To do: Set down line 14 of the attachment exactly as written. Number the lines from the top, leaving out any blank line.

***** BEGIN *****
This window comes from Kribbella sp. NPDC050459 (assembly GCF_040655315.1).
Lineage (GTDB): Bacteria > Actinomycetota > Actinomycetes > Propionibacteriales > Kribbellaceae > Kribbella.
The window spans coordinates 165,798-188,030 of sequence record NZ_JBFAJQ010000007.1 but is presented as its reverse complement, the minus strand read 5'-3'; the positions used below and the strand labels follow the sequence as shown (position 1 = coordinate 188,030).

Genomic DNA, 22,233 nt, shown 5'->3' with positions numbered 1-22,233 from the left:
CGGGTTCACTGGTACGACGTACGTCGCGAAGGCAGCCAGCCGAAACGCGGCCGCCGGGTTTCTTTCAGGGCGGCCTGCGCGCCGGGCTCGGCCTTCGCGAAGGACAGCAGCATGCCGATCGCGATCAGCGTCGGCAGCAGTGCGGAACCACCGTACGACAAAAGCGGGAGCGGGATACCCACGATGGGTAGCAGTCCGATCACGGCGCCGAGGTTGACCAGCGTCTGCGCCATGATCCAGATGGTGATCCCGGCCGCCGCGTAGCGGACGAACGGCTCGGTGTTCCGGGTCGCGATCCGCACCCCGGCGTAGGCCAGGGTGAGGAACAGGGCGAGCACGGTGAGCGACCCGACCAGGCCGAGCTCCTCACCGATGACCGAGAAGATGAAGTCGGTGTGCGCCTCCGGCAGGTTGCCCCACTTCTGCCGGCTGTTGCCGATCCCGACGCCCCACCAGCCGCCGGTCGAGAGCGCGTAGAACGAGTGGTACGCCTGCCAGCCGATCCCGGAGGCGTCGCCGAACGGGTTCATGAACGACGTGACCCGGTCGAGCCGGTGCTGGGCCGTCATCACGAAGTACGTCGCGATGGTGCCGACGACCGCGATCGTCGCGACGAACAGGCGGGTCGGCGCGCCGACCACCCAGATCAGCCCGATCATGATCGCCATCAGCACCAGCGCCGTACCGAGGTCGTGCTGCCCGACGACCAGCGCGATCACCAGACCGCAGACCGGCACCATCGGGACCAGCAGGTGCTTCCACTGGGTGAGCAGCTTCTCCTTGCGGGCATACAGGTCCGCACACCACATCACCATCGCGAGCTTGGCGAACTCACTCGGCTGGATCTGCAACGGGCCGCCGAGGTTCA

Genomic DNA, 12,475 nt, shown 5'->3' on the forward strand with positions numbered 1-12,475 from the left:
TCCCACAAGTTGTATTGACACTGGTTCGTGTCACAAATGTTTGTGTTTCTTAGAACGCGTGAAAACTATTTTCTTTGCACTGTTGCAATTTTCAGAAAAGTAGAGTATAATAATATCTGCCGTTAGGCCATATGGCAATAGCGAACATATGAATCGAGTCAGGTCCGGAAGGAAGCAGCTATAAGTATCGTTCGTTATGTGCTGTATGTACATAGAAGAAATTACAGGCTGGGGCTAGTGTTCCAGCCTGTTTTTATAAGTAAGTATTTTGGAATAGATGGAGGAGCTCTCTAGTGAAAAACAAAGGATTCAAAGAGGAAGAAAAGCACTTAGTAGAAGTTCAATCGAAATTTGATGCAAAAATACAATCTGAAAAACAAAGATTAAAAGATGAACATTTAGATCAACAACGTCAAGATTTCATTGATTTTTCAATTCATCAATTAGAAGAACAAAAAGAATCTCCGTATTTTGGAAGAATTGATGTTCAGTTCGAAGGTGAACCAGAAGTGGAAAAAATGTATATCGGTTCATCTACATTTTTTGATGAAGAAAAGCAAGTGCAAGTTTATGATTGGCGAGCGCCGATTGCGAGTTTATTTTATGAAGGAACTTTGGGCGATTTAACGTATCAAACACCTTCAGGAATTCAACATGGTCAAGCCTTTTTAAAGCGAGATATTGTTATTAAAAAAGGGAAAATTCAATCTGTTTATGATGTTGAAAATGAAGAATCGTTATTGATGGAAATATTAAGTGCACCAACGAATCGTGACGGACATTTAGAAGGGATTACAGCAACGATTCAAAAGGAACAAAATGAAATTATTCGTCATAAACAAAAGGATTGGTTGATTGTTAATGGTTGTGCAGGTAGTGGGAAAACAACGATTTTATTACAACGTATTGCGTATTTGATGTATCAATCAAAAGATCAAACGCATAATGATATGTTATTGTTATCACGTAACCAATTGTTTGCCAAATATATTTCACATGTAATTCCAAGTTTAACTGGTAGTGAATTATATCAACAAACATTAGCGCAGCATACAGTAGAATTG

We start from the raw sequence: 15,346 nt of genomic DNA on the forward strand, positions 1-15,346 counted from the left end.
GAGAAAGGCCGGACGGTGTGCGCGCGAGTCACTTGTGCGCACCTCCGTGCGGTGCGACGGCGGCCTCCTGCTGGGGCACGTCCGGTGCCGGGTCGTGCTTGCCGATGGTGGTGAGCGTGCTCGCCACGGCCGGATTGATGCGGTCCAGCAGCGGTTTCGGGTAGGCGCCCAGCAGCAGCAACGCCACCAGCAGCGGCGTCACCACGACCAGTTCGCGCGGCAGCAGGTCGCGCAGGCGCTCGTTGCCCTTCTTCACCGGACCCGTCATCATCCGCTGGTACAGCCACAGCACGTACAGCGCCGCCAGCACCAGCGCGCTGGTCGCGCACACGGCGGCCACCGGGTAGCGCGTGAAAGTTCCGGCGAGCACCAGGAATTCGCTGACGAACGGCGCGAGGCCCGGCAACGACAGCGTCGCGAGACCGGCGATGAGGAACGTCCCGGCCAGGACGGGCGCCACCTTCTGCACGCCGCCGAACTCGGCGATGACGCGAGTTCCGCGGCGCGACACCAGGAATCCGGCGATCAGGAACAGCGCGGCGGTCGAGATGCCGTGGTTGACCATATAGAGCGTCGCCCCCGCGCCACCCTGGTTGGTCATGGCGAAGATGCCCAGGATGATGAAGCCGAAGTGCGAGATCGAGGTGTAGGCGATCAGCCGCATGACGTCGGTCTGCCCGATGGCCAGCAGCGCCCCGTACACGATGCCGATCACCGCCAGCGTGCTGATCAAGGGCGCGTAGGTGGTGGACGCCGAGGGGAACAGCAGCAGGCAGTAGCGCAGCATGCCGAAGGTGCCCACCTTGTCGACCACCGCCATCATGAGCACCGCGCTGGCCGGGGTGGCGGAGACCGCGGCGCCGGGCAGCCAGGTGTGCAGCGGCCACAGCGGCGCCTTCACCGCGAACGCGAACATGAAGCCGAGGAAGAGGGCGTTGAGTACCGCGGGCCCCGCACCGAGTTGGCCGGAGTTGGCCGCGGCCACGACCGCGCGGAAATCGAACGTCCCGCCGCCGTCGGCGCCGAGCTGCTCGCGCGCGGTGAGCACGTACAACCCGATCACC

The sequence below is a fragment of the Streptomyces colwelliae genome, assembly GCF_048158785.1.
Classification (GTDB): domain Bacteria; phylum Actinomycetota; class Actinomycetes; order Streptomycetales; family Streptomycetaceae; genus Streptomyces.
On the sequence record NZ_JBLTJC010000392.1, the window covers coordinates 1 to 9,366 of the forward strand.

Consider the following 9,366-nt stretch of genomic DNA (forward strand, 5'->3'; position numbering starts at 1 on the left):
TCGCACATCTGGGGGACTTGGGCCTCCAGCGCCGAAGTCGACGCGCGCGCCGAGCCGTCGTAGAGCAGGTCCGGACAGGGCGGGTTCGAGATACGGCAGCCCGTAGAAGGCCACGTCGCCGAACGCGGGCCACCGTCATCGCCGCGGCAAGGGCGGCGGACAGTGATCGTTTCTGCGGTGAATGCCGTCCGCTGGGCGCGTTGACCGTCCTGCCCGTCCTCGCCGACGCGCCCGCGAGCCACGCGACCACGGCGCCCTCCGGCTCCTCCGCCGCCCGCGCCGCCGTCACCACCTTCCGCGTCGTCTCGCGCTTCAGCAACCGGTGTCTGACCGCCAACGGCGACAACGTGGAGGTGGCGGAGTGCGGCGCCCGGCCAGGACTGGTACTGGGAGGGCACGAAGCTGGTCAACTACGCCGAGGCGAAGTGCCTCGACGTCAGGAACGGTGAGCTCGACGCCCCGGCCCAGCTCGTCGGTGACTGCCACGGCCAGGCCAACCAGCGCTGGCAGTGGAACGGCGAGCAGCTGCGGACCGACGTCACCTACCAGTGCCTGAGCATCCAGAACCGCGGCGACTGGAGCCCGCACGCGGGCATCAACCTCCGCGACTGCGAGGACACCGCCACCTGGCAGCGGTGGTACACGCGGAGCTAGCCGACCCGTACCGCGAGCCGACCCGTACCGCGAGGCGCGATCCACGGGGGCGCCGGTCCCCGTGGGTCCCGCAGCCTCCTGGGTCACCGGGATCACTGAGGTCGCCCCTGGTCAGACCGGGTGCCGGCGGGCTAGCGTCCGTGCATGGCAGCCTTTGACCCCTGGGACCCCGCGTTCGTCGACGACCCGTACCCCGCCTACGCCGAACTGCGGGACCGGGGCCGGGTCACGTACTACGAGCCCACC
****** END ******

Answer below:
TCGCACATCTGGGGGACTTGGGCCTCCAGCGCCGAAGTCGACGCGCGCGCCGAGCCGTCGTAGAGCAGGTCCGGACAGGGCGGGTTCGAGATACGGCAGCCCGTAGAAGGCCACGTCGCCGAACGCGGGCCACCGTCATCGCCGCGGCAAGGGCGGCGGACAGTGATCGTTTCTGCGGTGAATGCCGTCCGCTGGGCGCGTTGACCGTCCTGCCCGTCCTCGCCGACGCGCCCGCGAGCCACGCGACCACGGCGCCCTCCGGCTCCTCCGCCGCCCGCGCCGCCGTCACCACCTTCCGCGTCGTCTCGCGCTTCAGCAACCGGTGTCTGACCGCCAACGGCGACAACGTGGAGGTGGCGGAGTGCGGCGCCCGGCCAGGACTGGTACTGGGAGGGCACGAAGCTGGTCAACTACGCCGAGGCGAAGTGCCTCGACGTCAGGAACGGTGAGCTCGACGCCCCGGCCCAGCTCGTCGGTGACTGCCACGGCCAGGCCAACCAGCGCTGGCAGTGGAACGGCGAGCAGCTGCGGACCGACGTCACCTACCAGTGCCTGAGCATCCAGAACCGCGGCGACTGGAGCCCGCACGCGGGCATCAACCTCCGCGACTGCGAGGACACCGCCACCTGGCAGCGGTGGTACACGCGGAGCTAGCCGACCCGTACCGCGAGCCGACCCGTACCGCGAGGCGCGATCCACGGGGGCGCCGGTCCCCGTGGGTCCCGCAGCCTCCTGGGTCACCGGGATCACTGAGGTCGCCCCTGGTCAGACCGGGTGCCGGCGGGCTAGCGTCCGTGCATGGCAGCCTTTGACCCCTGGGACCCCGCGTTCGTCGACGACCCGTACCCCGCCTACGCCGAACTGCGGGACCGGGGCCGGGTCACGTACTACGAGCCCACC